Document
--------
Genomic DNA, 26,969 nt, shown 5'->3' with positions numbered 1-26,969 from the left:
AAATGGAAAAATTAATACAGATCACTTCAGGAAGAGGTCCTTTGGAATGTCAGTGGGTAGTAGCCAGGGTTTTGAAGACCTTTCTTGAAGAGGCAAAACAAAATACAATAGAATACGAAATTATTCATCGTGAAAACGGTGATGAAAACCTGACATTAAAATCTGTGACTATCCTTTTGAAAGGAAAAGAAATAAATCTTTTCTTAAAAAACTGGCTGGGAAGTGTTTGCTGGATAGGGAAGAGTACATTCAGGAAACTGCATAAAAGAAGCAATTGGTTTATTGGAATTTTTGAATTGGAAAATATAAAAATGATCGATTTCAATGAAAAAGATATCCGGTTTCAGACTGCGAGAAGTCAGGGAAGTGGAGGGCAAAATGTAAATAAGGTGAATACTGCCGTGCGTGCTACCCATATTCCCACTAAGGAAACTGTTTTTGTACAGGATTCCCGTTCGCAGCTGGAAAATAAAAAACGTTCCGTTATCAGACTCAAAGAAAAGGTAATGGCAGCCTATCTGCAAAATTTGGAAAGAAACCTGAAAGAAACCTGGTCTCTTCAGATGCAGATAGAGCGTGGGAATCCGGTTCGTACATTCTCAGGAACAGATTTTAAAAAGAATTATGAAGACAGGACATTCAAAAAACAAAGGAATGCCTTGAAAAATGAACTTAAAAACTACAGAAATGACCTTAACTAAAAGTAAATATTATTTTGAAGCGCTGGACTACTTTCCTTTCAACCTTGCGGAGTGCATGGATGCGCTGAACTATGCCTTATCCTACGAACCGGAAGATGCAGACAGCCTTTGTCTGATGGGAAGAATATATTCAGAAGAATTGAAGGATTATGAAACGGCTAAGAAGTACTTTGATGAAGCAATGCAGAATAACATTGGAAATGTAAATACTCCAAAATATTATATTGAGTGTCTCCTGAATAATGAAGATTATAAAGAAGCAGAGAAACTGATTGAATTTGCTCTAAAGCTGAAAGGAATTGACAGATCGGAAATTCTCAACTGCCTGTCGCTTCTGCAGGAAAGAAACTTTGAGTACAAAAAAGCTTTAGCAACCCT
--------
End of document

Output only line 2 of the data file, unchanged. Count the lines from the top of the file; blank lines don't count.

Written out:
AAATGGAAAAATTAATACAGATCACTTCAGGAAGAGGTCCTTTGGAATGTCAGTGGGTAGTAGCCAGGGTTTTGAAGACCTTTCTTGAAGAGGCAAAACAAAATACAATAGAATACGAAATTATTCATCGTGAAAACGGTGATGAAAACCTGACATTAAAATCTGTGACTATCCTTTTGAAAGGAAAAGAAATAAATCTTTTCTTAAAAAACTGGCTGGGAAGTGTTTGCTGGATAGGGAAGAGTACATTCAGGAAACTGCATAAAAGAAGCAATTGGTTTATTGGAATTTTTGAATTGGAAAATATAAAAATGATCGATTTCAATGAAAAAGATATCCGGTTTCAGACTGCGAGAAGTCAGGGAAGTGGAGGGCAAAATGTAAATAAGGTGAATACTGCCGTGCGTGCTACCCATATTCCCACTAAGGAAACTGTTTTTGTACAGGATTCCCGTTCGCAGCTGGAAAATAAAAAACGTTCCGTTATCAGACTCAAAGAAAAGGTAATGGCAGCCTATCTGCAAAATTTGGAAAGAAACCTGAAAGAAACCTGGTCTCTTCAGATGCAGATAGAGCGTGGGAATCCGGTTCGTACATTCTCAGGAACAGATTTTAAAAAGAATTATGAAGACAGGACATTCAAAAAACAAAGGAATGCCTTGAAAAATGAACTTAAAAACTACAGAAATGACCTTAACTAAAAGTAAATATTATTTTGAAGCGCTGGACTACTTTCCTTTCAACCTTGCGGAGTGCATGGATGCGCTGAACTATGCCTTATCCTACGAACCGGAAGATGCAGACAGCCTTTGTCTGATGGGAAGAATATATTCAGAAGAATTGAAGGATTATGAAACGGCTAAGAAGTACTTTGATGAAGCAATGCAGAATAACATTGGAAATGTAAATACTCCAAAATATTATATTGAGTGTCTCCTGAATAATGAAGATTATAAAGAAGCAGAGAAACTGATTGAATTTGCTCTAAAGCTGAAAGGAATTGACAGATCGGAAATTCTCAACTGCCTGTCGCTTCTGCAGGAAAGAAACTTTGAGTACAAAAAAGCTTTAGCAACCCT